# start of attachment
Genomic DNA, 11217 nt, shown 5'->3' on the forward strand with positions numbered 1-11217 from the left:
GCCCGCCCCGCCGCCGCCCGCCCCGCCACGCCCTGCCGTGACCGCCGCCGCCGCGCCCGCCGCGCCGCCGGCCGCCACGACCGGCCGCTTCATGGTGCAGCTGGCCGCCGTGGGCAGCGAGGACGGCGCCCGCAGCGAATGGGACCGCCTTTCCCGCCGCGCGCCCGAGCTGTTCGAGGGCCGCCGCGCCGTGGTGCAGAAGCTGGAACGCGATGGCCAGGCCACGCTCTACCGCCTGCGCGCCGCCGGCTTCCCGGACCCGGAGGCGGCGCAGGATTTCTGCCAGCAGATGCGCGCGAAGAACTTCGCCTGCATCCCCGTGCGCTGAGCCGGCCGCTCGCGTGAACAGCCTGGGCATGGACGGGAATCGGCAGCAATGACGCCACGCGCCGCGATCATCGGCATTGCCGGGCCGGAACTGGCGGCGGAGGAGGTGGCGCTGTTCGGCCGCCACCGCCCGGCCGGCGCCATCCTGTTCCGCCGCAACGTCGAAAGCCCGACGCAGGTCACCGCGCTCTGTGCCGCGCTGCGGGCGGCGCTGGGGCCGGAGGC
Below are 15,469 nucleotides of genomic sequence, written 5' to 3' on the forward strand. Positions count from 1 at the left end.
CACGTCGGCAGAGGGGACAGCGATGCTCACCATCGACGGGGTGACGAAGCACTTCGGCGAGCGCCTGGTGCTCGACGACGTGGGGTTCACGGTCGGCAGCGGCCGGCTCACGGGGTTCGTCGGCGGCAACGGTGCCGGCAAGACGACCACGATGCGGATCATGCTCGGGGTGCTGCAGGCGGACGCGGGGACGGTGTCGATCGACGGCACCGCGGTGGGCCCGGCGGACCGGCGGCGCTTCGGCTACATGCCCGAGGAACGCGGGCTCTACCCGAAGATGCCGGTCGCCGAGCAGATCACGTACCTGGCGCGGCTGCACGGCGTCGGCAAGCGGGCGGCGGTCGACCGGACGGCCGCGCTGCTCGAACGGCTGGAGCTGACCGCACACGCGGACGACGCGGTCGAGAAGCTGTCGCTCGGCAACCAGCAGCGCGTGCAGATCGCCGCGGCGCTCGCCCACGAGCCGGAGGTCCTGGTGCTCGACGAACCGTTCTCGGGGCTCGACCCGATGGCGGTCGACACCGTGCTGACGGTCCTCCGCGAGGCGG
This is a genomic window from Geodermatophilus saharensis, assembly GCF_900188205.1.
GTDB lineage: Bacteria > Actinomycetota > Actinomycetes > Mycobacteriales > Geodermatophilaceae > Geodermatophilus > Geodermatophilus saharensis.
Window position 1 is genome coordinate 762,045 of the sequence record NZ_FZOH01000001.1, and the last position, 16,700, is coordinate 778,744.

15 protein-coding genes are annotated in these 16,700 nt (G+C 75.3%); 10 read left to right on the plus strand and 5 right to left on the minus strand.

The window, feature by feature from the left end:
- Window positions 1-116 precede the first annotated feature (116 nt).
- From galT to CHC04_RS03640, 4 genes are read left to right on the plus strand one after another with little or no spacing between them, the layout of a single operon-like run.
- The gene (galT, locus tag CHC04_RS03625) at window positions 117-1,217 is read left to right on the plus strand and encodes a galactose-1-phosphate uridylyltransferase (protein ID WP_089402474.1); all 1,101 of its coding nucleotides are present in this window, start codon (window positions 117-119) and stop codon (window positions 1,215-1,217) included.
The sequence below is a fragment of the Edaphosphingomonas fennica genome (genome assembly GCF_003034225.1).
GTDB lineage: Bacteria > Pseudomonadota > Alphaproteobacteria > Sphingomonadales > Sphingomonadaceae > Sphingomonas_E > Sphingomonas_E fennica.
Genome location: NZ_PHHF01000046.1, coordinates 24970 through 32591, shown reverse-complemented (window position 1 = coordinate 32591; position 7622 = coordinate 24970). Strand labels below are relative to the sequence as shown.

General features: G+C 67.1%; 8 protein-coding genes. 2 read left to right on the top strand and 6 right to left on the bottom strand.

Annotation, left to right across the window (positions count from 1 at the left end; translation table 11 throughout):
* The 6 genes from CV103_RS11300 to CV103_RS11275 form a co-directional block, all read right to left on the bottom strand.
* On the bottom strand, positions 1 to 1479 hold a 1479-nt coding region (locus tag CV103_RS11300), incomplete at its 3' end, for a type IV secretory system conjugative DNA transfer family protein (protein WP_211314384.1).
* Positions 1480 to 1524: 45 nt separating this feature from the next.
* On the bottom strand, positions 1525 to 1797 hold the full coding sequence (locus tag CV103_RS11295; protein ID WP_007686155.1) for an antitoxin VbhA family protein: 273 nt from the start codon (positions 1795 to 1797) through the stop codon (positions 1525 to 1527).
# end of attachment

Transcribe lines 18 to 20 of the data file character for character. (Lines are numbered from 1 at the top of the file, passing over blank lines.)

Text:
* The 6 genes from CV103_RS11300 to CV103_RS11275 form a co-directional block, all read right to left on the bottom strand.
* On the bottom strand, positions 1 to 1479 hold a 1479-nt coding region (locus tag CV103_RS11300), incomplete at its 3' end, for a type IV secretory system conjugative DNA transfer family protein (protein WP_211314384.1).
* Positions 1480 to 1524: 45 nt separating this feature from the next.